Select Committee on Public Accounts Twenty-Fourth Report

2  Data Reliability and Adequacy

13. To determine the price limits that enable water companies to deliver the required outputs, Ofwat needs reliable information on the characteristics of supply and demand and the amount that consumers are willing to pay for a specified level of service.[18] There are currently weaknesses and inconsistencies in these data.

Leakage data

14. To produce a reliable estimate of the water lost from its water system, a company needs to know how much water it puts into the system and how much water has been consumed. The difference between these two amounts is leakage.[19] The Committee raised concerns in its 2002 report over the lack of reliable leakage data. Ofwat has made progress in improving measurements of leakage and now requires companies to use two separate approaches to measurement, which then need to be reconciled to within 5% of each other.[20] However, leakage estimations rely on consumption data which themselves lack consistency and precision.

15. The economic level of leakage is the point at which the cost of saving one unit of water through fixing a leak is the same as the cost of providing one unit of water through a new supply.[21] Calculations of the economic level of leakage do not yet fully reflect the costs of environmental or social issues, such as the consequence of digging up a road, despite concerns raised by the Committee in 2002.[22]

Consumption data

16. Consumption data underpin Ofwat's regulation of security of supply and its setting of price limits. Accurate and reliable consumption data are particularly important in areas of the country where there is predicted housing growth, such as the south east and east of England. But only 28% of households are metered, and most of the consumption data rely on estimates of unmetered water use meaning that they are unreliable.[23]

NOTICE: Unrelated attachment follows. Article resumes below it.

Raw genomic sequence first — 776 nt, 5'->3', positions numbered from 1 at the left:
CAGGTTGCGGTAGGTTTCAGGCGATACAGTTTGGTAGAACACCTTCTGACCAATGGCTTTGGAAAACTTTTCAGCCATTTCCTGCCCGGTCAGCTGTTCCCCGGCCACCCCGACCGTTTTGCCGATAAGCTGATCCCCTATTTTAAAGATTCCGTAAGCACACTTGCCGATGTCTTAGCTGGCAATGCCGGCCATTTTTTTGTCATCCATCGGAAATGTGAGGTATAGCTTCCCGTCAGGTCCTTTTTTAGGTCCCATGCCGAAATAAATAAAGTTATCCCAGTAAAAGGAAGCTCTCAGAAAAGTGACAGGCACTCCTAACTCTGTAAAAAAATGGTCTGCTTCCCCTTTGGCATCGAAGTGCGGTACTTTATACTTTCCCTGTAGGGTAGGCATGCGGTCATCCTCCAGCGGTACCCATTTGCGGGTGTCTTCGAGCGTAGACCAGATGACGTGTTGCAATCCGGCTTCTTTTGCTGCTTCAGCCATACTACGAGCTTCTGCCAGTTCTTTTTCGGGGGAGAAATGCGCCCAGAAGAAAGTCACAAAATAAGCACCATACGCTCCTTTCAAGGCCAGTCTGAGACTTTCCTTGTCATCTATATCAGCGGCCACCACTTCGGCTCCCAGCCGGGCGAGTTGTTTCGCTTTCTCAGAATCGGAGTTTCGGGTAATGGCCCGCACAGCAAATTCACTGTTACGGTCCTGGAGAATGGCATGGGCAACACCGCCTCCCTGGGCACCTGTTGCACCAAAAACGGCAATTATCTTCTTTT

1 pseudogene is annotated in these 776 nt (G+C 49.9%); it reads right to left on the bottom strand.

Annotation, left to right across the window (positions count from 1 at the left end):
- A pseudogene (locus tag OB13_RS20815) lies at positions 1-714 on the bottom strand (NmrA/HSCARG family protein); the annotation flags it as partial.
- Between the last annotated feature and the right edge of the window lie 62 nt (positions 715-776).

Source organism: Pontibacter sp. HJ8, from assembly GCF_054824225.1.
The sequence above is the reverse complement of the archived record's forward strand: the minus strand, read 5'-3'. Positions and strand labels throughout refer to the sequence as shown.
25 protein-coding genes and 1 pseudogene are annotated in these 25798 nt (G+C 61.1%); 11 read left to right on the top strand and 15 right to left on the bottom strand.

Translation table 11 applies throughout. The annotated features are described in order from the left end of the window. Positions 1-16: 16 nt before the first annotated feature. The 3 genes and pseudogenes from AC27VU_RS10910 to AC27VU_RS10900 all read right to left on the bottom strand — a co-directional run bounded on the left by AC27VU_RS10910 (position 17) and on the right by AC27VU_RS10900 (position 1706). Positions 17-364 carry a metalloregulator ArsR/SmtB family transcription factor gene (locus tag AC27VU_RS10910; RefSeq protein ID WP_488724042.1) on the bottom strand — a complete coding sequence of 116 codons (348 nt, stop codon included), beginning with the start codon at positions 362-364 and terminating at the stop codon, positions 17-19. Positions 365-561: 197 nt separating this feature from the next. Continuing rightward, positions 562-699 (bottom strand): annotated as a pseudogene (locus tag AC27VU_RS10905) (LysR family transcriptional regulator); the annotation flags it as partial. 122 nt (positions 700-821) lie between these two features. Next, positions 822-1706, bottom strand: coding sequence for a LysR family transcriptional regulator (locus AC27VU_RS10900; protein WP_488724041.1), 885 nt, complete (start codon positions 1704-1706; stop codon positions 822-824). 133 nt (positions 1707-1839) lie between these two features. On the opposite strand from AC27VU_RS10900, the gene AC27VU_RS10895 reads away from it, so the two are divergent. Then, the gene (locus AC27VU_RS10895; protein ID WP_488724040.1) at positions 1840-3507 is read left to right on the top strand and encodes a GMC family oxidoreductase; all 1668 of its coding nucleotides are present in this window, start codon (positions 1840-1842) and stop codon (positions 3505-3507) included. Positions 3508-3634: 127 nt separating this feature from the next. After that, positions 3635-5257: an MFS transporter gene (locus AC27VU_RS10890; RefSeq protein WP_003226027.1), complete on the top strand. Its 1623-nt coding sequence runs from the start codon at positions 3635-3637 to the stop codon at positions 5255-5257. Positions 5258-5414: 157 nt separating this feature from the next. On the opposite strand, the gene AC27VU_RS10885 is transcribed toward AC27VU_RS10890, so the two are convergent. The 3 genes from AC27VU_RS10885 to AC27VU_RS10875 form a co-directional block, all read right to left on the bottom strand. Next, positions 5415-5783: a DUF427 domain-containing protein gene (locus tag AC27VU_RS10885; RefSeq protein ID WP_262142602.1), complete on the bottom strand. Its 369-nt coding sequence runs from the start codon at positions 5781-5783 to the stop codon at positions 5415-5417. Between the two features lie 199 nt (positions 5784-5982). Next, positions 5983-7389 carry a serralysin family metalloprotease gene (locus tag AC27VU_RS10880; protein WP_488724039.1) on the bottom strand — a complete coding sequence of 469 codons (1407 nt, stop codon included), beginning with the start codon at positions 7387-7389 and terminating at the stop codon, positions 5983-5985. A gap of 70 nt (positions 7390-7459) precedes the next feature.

17. Estimates of water consumption vary widely between water companies even within the same region (Figure 2). Three Valleys Water estimates that each individual within the region uses 177 litres of water per day, while nearby Tendring Hundred estimates that its consumers use 124 litres of water per day. Tendring Hundred has the highest proportion—64%—of metered customers of any of the water companies. Furthermore, Ofwat believes that, as one of the smallest companies, it may have a closer relationship with its customers and therefore be better able to promote water efficiency.[24]

18. The difference between estimated and measured consumption also varies widely between companies. South East Water, for example, estimates that unmetered customers use the same amount of water as metered customers. By contrast, Sutton and East Surrey Water estimates that unmetered customers use 32% more than those with meters.[25]

19. Companies have different methods for estimating consumption levels for the 72% of unmetered consumers.[26] Independent reporters are responsible for ensuring data quality but they do not assess whether a company's approach is comparable to that of the other companies.

20. A study in 1999 by UKWIR found that 60% of the variation in per capita consumption was due to socio-economic and climate factors. Ofwat cannot explain the remaining 40% nor has it commissioned any updates to the 1999 research.[27] Consequently, it is not clear how much of this remaining variation is due to differences in the methodologies used by companies for calculating per capita consumption, or to the unreliability of demographic data available.[28]

Figure 2: Average household consumption for water companies in the South East 2005-06

Source: Ofwat, Security of Supply report 2005-6

Pricing information

21. All the water companies are monopolies in their regions.[29] There is therefore no market to determine the price that consumers are willing to pay for a particular standard of service. Ofwat does not know whether consumers will pay more for better service, for example, to fund a new reservoir to reduce the probability of hosepipe bans.

22. Prior to the last price control in 2004, Ofwat co-ordinated two national surveys to establish the security of supply level required by consumers. However, there has been little co-ordinated research on how much consumers are willing to pay for a particular level of security.[30]

18   C&AG's Report, para 2.1 Back

19   C&AG's Report, para 2.3, Q 6 Back

20   Q 81 Back

21   C&AG's Report, para 3.11 Back

22   Q 72 Back

23   Q 5  Back

24   Q 123 Back

25   Q 90 Back

26   Qq 85, 88 Back

27   Qq 1-2 Back

28   C&AG's Report, para 2.7; Q 5 Back

29   Qq 37-39, 48 Back

30   C&AG's Report, para 2.15 Back

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